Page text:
# Special Numbers

My two digit number is special because adding the sum of its digits to the product of its digits gives me my original number. What could my number be?

## Problem

*Special Numbers printable worksheet*

One day our teacher asked us a puzzling question:

**Can you find a special number?****Can you find more than one?****Can you find them all?**

One way to convince yourself that you've found all the special numbers is to use a little algebra...

Any two-digit number can be represented algebraically as $10a + b$.

$a$ is the tens digit and $b$ is the units digit.

Write down the algebraic expressions for the sum and the product of the digits.

Now write an equation that all special numbers will satisfy. See the hint if you're not sure how to do this.

Solve the equation, and use it to convince yourself that you have found all the special numbers.

**There are other sorts of special two-digit numbers... **

- I add twice the tens digit to the units digit, then add this to the product of the digits. I get back to my original number.

- I add three times the tens digit to the units digit, then add this to the product of the digits. I get back to my original number.

- I add four times... or five times... or...

Click here for a poster of this problem.

## Getting Started

Try some different numbers to get a feel for the problem.

Special numbers all satisfy the following equation:

$$a + b + ab = 10a + b$$

## Student Solutions

We received a mass of good solutions to this problem.

Aileen, Becca, and Paulina from Walter J. Paton School described how they arrived at the solution:

The problem "Special Numbers" was really fun to figure out. At first, we didn't understand what it meant. But after a little figuring we noticed a pattern. Here is what we did:

We just tried random numbers and came across the number 18. It was only 1 off, so we tried 19.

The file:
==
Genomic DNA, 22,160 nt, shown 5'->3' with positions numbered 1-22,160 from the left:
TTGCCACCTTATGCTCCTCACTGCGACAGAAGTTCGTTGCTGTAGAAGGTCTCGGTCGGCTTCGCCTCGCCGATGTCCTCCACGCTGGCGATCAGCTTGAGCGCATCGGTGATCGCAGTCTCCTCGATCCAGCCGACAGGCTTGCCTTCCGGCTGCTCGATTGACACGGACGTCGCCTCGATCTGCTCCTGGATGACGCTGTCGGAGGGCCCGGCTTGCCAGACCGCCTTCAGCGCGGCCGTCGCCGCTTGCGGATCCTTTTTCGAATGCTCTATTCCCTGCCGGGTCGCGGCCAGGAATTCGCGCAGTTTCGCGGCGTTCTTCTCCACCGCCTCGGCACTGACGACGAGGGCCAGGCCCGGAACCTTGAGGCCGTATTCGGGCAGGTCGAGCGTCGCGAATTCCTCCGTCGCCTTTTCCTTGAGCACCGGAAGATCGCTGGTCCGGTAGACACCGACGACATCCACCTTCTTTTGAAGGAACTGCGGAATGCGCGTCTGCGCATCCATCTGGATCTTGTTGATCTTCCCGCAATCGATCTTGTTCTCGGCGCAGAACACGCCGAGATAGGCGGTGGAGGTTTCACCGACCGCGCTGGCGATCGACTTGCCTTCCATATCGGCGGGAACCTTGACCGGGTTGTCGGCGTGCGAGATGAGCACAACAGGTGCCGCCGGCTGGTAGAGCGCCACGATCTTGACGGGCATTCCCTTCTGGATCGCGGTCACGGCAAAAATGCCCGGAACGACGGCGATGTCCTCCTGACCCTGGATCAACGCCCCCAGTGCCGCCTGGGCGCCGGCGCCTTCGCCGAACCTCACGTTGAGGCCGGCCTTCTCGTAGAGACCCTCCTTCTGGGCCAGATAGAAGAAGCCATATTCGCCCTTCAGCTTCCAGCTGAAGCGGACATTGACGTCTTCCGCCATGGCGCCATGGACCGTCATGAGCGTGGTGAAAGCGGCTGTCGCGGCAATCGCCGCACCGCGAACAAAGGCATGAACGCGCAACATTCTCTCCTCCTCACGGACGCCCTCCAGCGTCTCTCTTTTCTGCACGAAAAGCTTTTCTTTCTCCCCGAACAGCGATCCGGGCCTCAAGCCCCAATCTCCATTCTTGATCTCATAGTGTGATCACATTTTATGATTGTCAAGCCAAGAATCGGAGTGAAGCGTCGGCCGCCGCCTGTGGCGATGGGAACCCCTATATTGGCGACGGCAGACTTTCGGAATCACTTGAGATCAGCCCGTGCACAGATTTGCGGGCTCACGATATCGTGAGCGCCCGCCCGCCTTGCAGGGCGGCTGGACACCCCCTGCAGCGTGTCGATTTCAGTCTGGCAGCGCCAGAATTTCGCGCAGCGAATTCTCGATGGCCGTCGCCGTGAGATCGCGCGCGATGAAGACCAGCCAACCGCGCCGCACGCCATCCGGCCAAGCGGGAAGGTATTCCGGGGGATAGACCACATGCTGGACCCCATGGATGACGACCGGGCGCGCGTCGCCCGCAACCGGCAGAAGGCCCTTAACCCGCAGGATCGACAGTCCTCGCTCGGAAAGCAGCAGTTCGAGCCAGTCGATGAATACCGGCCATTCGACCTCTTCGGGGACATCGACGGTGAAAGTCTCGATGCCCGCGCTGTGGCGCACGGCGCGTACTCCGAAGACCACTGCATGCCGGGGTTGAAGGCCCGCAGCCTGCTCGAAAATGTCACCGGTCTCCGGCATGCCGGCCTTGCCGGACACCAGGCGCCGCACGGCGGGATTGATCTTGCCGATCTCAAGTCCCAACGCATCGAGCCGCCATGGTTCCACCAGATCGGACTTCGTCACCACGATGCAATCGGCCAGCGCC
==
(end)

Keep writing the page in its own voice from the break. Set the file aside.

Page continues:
The sum of 1+9 was 10 and the product of 1x9 was 9.

After that, we added 10+9 and it equaled 19!

That was our original number!

We found a special number!

But, there was still another question: is there more than one special numbers?

As we tried to figure out more we tried the number 29.

That worked too!

After a little observation, we noticed 9 was in the ones (units) place both times!

We tried more numbers such as 39 and 49 and so on.

Those all worked! We had found a pattern!

That was how we figured out that problem.

Joseph, from the same school, and May, from Heartlands High School, showed some examples that worked:

29:

2 + 9 = 11

2 x 9 = 18

11 + 18 = 29

39:

3 + 9 = 12

3 x 9 = 27

12 + 27 = 39

49:

4 + 9 = 13

4 x 9 = 36

13 + 36 = 49

59:

5 + 9 = 14

5 x 9 = 45

14 + 45 = 59

69:

6 + 9 = 15

6 x 9 = 54

15 + 54 = 69

Joanna, Sophie and Gaby from Kings Sutton Primary School discovered these numbers and then moved on to other sets of special two-digit numbers:

On the first problem we divided up the numbers between the 3 of us and worked on different sections. Joanna started with 0 to 33, Sophie did 34 to 66 and Gaby did the rest.

Gaby found 69 worked and at about the same time Joanna found that 19 worked. So then we decided to try every 2 digit number ending in a 9. They all worked.